I've seen posts on this board and elsewhere saying that we can choose what we believe, that we became non-believers by choice, an act of will like choosing a shirt. I think belief is more complicated than that.
Beliefs are not under our direct, conscious control. They are more like emergent properties that result from our interpretation of all our inputs - our mental model of reality. Certainly you can influence your beliefs by acting as a gatekeeper for what information you receive. For example, you can choose never to read a particular holy text, and you will vastly reduce your chances of adopting the related beliefs.
Lots of people, including the fundamentalists I grew up around, say that you are capable of simply changing your beliefs, and that's why the notion of eternal punishment or reward based on our beliefs alone makes sense to them (the doctrine of sola fide). I see it differently. Can you, for example, simply choose to believe that I am in hovering in front of you pouring pancake syrup in your hair? You may well be able to imagine what that might be like, but I doubt you could just choose to *sincerely* believe it, unless you have issues distinguishing fantasy from reality. You can't will it to happen by "trying harder."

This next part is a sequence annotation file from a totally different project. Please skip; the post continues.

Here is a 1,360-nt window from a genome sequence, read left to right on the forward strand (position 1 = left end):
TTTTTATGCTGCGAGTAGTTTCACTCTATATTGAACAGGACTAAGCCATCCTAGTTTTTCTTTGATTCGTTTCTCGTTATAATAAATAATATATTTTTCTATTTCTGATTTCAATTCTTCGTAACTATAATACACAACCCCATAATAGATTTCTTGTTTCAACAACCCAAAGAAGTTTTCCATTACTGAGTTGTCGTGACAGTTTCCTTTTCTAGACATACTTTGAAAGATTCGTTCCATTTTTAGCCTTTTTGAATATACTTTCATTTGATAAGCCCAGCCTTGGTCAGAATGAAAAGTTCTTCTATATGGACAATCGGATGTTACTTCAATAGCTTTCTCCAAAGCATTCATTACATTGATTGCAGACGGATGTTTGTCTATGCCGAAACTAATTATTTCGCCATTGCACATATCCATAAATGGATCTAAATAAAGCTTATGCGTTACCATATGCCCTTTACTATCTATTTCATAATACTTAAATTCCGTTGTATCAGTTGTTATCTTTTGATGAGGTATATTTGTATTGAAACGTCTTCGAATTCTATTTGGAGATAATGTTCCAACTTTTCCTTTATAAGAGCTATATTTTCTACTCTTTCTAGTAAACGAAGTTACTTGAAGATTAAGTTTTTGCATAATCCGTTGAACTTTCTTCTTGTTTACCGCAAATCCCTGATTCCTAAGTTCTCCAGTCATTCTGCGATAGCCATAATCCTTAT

It seems to me that just about the only way beliefs will change is if some external catalyst (new input) comes your way that can't be explained in the context of your mental model, rendering your current beliefs inadequate. I didn't really want to stop believing in the god of my youth, but at some point I became incapable of believing that particular image of god. I could no longer wedge it neatly into my mental model of reality.
What do you think?
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